Thank you PVMC for sending us supplies to help us learn in class!

Thursday, August 20, 2009

Help from above in a helper from here

I find it hard to believe that it has been over a week since our last post. School is in full swing which means everyone is busy. Dana and I teach and then spend a few hours each night preparing to teach the next day. It is good to have meaningful work and the ability to do it. The beginning of school has been more significant for the kids. It has given them the opportunity to meet new friends and more importantly new playmates. The infusion of new playmates has lead to increased harmony at home. Before school started I think we had too much together time. When the kids aren't playing with friends they're doing homework or amusing themselves with something around the house. The pattern is familiar, just as in the states.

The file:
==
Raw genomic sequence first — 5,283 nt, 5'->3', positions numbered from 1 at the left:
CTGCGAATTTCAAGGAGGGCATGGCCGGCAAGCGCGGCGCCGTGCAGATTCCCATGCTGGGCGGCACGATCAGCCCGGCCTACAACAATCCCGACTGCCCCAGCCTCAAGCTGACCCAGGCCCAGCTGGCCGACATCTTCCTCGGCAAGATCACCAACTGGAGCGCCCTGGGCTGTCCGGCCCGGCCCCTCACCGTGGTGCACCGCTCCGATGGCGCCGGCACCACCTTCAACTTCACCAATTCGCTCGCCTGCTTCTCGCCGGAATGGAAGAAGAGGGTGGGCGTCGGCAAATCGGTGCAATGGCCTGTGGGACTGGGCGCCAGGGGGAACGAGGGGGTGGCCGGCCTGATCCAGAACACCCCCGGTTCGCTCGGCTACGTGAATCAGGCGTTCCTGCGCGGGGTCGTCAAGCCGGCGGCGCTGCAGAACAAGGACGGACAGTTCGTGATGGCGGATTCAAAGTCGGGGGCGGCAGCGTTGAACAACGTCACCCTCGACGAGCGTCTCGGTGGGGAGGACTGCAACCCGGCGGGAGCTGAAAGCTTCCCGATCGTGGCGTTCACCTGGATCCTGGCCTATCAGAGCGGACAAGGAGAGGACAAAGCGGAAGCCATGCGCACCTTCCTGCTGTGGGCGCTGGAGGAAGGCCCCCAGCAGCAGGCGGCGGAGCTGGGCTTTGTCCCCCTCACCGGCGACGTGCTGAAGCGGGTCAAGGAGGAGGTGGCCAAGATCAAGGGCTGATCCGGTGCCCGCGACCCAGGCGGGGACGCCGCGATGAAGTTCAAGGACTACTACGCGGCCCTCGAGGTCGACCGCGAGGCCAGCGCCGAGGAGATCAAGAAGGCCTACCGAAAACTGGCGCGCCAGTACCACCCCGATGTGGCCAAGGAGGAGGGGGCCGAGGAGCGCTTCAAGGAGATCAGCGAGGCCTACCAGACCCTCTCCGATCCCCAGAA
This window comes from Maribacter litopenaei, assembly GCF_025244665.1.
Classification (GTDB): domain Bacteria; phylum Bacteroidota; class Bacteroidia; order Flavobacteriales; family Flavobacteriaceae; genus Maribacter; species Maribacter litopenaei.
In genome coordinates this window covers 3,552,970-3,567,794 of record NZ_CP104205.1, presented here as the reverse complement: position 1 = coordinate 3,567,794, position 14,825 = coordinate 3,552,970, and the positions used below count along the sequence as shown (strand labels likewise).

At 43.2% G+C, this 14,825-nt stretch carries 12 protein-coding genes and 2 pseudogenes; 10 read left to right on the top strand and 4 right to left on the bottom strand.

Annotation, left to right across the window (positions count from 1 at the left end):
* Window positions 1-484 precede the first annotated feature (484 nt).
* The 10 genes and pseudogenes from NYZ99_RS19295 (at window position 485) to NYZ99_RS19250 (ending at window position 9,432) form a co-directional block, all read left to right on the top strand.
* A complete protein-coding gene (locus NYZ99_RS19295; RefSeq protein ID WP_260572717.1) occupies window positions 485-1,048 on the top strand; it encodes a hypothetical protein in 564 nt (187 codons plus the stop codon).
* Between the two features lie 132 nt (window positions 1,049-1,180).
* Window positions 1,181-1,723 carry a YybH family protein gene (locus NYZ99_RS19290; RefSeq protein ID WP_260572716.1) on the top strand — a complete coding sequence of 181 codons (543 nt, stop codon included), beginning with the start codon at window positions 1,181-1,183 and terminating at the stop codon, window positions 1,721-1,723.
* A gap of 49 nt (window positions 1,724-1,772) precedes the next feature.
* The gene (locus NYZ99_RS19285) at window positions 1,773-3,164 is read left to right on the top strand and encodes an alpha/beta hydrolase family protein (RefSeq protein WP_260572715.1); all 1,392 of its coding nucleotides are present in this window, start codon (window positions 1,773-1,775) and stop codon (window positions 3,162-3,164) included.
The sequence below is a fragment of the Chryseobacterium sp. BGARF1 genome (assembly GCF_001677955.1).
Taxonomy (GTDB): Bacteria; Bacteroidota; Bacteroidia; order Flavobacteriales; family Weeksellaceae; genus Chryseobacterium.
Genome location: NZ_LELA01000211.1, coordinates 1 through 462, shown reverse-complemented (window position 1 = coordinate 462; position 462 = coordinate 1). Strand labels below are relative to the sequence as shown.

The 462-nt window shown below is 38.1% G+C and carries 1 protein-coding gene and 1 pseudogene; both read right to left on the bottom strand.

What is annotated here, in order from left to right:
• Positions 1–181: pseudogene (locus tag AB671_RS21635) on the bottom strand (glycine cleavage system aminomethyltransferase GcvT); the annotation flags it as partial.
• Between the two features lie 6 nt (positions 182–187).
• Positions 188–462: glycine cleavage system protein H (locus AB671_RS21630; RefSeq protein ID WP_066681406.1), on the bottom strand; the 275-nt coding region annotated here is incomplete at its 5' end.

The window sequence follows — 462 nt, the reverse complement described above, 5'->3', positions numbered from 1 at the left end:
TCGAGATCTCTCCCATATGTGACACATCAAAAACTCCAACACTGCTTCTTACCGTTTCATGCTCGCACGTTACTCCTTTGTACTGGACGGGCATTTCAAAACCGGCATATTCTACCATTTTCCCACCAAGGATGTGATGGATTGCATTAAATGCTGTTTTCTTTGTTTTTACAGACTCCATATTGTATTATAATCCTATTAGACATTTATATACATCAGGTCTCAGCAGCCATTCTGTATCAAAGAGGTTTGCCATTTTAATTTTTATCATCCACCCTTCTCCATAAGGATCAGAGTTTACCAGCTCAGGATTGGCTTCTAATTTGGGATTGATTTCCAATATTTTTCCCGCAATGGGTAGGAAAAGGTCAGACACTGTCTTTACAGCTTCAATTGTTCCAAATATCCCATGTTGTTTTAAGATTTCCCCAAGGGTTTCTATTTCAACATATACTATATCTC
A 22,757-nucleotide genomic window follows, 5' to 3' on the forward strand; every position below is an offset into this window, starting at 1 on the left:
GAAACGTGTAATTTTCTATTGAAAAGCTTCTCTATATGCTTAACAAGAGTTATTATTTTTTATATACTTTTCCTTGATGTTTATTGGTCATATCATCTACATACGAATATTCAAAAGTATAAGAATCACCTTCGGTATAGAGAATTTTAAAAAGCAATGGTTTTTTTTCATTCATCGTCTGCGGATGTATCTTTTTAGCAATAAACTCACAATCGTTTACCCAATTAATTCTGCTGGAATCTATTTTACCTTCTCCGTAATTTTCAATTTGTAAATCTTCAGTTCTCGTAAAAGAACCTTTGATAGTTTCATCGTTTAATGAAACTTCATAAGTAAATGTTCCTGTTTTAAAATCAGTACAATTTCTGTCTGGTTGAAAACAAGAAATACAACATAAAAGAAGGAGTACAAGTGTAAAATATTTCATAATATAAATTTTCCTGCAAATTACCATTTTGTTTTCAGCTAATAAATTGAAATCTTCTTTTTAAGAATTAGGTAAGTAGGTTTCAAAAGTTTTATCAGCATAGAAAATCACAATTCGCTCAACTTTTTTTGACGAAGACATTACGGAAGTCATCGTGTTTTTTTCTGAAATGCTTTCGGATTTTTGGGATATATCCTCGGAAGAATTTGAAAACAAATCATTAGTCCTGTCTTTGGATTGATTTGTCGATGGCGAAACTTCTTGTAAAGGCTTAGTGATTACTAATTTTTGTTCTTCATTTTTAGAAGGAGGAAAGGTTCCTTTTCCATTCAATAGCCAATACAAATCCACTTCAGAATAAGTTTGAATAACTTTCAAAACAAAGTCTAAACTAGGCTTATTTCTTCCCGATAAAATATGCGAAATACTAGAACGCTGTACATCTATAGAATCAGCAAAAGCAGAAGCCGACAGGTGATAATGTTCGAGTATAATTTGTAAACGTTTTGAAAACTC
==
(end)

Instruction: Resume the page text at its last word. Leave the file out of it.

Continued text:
Well that's a brief update on the goings on here. Now I want to introduce you to one of the people God has blessed us with in this time of transition. Ibu Pasira is our pembantu, or helper. Ibu is the English equivalent of Mrs. It is a sign of respect for someone who is older or in a position of higher authority. At school, the Indonesian staff always call me Pak (Mr.) Jeff. If I were single they would call me Mas (Mr. for a younger man) Jeff.
While we are scurrying off to school, Ibu Pasira is making lunch, doing laundry, sweeping, mopping and shopping for food. I don't know what we would do without her. Again, Salatiga is not like living in the states. You can't just jump in your car, drive to the nearest super center, do all of your shopping and then go home. For starters, we don't have a car here, nor is there one stop shopping. Knowing where to get what your looking for is very important, however it doesn't mean that you'll find what you looking for. The availability of products comes and goes.